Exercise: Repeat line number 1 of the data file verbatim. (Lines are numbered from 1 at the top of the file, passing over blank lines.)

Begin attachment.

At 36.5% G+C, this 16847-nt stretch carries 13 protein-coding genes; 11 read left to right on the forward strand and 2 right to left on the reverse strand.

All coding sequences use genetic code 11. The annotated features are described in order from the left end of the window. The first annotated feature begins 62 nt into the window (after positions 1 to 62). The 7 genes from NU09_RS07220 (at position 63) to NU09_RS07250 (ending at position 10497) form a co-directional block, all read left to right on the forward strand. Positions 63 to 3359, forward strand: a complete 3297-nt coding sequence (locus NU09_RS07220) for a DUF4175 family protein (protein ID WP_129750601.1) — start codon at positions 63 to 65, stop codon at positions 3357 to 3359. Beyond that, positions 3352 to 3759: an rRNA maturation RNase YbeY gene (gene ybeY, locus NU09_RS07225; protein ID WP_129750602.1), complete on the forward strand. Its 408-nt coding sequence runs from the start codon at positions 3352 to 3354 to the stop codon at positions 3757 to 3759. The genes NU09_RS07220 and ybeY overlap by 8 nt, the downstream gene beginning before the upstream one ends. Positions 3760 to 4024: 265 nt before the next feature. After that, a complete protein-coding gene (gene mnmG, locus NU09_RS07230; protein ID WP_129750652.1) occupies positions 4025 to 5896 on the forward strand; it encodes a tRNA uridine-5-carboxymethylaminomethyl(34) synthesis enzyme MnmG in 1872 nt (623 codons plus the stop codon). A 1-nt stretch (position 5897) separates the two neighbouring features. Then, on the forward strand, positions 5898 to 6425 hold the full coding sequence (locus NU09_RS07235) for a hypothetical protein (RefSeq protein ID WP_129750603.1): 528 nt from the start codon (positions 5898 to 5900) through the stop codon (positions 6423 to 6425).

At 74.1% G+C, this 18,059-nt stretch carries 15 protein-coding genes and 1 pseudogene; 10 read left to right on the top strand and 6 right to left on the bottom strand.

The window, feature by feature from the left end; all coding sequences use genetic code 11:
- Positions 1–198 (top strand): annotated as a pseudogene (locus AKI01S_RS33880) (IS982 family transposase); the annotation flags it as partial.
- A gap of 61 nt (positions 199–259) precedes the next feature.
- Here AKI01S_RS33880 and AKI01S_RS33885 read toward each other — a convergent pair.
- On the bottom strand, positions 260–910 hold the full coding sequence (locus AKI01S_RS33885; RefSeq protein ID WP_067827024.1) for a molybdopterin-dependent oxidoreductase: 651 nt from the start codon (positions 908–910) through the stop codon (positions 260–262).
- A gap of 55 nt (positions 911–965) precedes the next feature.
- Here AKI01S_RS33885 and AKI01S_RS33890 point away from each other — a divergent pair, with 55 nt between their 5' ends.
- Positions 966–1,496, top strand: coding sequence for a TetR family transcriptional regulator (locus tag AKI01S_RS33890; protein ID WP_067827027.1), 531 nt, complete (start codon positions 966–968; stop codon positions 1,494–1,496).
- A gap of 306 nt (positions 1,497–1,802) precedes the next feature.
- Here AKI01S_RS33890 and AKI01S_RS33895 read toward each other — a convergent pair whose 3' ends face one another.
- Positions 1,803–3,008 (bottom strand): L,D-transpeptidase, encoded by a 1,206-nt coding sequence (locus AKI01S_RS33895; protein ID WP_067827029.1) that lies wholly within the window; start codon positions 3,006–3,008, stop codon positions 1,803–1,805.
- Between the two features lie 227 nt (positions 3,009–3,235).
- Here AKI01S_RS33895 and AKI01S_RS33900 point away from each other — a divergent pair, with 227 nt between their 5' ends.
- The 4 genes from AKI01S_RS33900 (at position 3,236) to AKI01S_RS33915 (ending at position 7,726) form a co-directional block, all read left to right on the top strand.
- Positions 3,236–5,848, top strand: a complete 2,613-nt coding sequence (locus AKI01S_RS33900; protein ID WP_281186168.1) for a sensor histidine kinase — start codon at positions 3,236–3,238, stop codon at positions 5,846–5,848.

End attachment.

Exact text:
At 36.5% G+C, this 16847-nt stretch carries 13 protein-coding genes; 11 read left to right on the forward strand and 2 right to left on the reverse strand.